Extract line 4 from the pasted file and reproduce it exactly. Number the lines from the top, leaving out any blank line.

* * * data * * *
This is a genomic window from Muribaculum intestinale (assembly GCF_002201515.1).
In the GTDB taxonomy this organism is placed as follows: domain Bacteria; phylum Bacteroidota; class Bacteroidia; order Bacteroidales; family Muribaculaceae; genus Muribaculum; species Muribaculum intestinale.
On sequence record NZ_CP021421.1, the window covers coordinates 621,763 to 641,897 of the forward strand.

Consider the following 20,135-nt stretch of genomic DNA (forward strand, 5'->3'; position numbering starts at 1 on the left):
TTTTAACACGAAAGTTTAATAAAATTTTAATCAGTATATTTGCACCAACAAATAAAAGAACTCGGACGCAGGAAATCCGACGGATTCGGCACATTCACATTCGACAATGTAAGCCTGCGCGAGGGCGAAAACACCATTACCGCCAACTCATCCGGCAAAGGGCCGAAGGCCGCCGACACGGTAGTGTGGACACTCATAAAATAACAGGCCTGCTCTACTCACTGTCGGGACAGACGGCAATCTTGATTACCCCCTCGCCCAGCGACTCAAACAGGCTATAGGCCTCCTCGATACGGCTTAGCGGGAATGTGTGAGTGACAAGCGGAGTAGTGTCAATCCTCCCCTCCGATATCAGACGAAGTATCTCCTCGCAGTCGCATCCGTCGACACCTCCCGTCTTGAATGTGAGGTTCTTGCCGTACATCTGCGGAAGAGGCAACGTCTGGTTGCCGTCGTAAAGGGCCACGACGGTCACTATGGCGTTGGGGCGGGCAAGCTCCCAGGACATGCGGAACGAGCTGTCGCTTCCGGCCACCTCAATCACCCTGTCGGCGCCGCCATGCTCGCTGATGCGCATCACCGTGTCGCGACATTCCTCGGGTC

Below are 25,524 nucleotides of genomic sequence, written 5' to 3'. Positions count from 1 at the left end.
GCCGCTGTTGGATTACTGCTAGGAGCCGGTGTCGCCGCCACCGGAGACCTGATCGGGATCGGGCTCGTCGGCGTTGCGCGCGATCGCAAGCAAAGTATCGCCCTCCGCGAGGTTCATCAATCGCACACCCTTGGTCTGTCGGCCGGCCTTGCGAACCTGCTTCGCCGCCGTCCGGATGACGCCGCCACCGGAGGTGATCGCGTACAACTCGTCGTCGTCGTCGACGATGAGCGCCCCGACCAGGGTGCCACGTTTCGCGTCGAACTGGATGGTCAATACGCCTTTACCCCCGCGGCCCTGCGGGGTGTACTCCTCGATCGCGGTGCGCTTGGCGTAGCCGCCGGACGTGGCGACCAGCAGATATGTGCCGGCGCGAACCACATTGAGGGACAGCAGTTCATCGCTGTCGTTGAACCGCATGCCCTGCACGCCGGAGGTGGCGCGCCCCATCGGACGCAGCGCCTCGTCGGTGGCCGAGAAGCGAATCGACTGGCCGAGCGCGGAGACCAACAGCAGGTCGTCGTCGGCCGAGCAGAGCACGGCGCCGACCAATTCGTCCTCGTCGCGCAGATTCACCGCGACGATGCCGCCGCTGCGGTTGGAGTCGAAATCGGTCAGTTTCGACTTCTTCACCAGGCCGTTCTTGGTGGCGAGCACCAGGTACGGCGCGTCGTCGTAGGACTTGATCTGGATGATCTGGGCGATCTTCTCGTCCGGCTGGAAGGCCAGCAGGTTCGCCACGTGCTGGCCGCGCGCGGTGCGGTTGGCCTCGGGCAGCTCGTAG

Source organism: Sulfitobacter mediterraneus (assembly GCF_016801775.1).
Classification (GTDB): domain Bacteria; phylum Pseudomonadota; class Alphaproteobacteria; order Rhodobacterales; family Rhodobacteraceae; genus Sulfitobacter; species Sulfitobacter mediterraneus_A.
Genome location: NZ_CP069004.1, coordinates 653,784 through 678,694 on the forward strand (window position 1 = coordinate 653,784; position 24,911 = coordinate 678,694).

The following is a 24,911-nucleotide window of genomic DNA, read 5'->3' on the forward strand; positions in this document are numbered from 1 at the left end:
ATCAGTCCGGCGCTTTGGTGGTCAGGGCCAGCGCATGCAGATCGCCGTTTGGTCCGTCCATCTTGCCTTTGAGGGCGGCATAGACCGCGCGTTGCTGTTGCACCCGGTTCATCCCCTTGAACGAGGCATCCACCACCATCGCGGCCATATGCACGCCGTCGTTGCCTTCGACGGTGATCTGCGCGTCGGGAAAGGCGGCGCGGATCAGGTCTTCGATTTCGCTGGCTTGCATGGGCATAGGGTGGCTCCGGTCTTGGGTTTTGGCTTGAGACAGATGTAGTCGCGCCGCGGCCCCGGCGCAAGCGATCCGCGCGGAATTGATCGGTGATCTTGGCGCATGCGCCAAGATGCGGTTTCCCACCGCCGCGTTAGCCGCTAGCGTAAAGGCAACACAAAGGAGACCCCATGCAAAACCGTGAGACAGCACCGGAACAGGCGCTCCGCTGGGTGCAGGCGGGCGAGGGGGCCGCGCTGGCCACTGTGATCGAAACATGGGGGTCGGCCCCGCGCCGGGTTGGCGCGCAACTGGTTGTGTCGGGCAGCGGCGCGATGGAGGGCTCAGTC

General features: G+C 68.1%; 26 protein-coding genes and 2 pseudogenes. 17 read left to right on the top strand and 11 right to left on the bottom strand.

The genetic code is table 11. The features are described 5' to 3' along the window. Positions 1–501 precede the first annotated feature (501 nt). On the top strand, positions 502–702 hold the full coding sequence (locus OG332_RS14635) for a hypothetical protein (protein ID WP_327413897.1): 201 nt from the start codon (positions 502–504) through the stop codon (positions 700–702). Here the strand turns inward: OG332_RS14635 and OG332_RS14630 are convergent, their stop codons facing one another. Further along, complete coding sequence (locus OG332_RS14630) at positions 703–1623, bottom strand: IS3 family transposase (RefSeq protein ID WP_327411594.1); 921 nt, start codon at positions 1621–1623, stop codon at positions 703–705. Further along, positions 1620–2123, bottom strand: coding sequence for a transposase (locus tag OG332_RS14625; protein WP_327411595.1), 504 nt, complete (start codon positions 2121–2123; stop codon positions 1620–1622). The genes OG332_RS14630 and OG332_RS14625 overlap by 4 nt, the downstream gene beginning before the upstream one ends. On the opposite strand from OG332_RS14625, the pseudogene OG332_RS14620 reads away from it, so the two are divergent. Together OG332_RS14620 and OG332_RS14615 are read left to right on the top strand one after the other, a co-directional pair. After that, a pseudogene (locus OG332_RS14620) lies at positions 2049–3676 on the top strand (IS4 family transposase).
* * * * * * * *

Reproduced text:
Consider the following 20,135-nt stretch of genomic DNA (forward strand, 5'->3'; position numbering starts at 1 on the left):